The Scottish Environment Protection Agency (SEPA) was alerted to the first incident on 1 March last year. A member of the public reported that sewage was being discharged into the Board Burn at Twechar in East Dunbartonshire, about ten miles north-west of Glasgow.
A SEPA officer found the burn was brown and cloudy downstream of a discharge from a combined sewer overflow. The banks were also littered with sewage debris.
On 14 November, the agency was again contacted by someone who had seen sewage in the same stretch of river. Officers found black mud and thick growths of sewage fungus, showing the discharge had been continuing for some time. Sewage solids had again been deposited and the water was cloudy with solids.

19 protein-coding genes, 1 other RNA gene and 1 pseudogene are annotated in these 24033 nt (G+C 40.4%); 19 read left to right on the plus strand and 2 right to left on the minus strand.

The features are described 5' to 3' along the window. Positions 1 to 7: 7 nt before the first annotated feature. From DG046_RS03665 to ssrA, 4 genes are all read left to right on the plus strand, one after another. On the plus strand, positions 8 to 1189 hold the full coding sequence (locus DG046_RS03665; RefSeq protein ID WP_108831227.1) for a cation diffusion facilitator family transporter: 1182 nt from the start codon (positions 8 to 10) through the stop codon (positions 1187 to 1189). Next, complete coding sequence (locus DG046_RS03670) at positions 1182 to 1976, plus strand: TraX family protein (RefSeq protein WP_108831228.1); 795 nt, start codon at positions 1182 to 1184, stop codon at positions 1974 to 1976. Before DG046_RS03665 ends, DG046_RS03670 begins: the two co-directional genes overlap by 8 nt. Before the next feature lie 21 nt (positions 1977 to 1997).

"That this happened twice in one year is very disappointing," said SEPA’s unit manager Les Watson.
Scottish Water appeared at Glasgow sheriff court on 17 July to plead guilty to two changes of contravening its discharge licence, contrary to the Water Environment (Controlled Activities) (Scotland) Regulations 2005 and the Water Environment and Water Services (Scotland) Act 2003.